New metal technologies play a key role in all we do here at MetalCrawler and none could be more promising than Tesla Motors‘ line of batteries for the home. The Chinese yuan may also be on the cusp of being declared not manipulated by the International Monetary Fund.
Tesla Home Batteries
The idea is that homes and businesses powered by solar panels could harvest and store energy during the day that could be used to run homes at night, or be used as a backup during a power outage.
Although the exact technology involved in the battery, called Powerwall, is a closely guarded Tesla secret, it probably isn’t based on revolutionary concepts, Jordi Cabana, a chemistry professor at the University of Illinois at Chicago told Live Science. Cabana studies new battery materials and said the batteries look as if they are based on the same lithium-ion batteries in Tesla’s cars.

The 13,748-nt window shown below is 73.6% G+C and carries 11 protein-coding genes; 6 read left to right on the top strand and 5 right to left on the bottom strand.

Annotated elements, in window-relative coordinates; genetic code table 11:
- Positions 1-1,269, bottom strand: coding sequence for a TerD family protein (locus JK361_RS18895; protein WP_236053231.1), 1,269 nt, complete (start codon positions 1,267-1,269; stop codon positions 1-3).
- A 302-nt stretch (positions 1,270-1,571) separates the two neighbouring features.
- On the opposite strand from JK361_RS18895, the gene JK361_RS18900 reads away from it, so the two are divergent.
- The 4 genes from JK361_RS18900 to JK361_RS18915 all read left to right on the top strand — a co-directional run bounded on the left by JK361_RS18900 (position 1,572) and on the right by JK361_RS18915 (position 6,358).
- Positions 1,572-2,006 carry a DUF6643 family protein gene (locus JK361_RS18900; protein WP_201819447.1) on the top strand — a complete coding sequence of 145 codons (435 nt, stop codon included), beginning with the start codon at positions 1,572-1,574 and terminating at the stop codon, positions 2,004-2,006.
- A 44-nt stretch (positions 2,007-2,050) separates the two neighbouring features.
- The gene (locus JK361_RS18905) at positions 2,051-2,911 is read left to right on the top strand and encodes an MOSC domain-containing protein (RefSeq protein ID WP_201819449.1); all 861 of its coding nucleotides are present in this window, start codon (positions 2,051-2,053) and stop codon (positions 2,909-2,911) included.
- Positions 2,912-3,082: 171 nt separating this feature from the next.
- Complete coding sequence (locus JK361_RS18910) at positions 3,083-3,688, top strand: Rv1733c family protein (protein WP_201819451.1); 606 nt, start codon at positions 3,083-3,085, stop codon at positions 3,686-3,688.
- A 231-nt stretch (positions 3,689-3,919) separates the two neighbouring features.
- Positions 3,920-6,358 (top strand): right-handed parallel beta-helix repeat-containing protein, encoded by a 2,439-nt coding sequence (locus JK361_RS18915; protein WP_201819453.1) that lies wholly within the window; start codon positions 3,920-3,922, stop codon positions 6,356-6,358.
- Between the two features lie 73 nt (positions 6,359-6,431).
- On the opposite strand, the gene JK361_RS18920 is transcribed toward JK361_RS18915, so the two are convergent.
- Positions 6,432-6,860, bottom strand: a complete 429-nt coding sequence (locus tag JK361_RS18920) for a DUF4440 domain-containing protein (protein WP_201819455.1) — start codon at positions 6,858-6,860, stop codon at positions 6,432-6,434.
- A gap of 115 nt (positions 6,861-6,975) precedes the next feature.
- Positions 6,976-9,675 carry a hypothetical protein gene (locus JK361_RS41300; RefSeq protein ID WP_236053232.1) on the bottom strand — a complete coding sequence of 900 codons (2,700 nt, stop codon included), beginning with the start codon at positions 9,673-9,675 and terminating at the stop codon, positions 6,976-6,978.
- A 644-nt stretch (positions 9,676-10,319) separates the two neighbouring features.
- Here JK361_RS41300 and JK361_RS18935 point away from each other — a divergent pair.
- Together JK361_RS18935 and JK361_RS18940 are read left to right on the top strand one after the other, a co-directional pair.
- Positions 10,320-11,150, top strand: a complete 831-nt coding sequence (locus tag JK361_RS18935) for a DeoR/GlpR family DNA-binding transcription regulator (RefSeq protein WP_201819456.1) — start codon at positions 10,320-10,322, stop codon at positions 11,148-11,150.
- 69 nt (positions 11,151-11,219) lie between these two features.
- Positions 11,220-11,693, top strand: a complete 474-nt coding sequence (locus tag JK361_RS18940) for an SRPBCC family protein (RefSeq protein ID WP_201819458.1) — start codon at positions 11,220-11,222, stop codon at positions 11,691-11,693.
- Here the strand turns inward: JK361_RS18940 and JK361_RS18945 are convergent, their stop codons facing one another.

“Just looking at the specs that they publicize, it doesn’t look very different — in terms of the cost — to what they’re putting in their cars,” Cabana said.
The company is also planning to unveil a business-based battery-storage system, called the Powerpack, though the price for that system has not been released yet. Tesla is already taking orders for its residential system, but the products won’t ship until late summer, company representatives said at the news conference.
IMF Close to Calling Chinese Yuan ‘Not Manipulated’
In what would be a blow to US manufacturers, particularly steelmakers, the International Monetary Fund is close to declaring China’s yuan fairly valued for the first time in more than a decade, according to the Wall Street Journal, a milestone in the country’s efforts to open its economy that would blunt US criticism of Beijing’s currency policy.
The fund’s reassessment of the yuan—set to be made official in IMF reports on China’s economy due out in the coming months—follows years of IMF censure of Beijing’s management of the currency.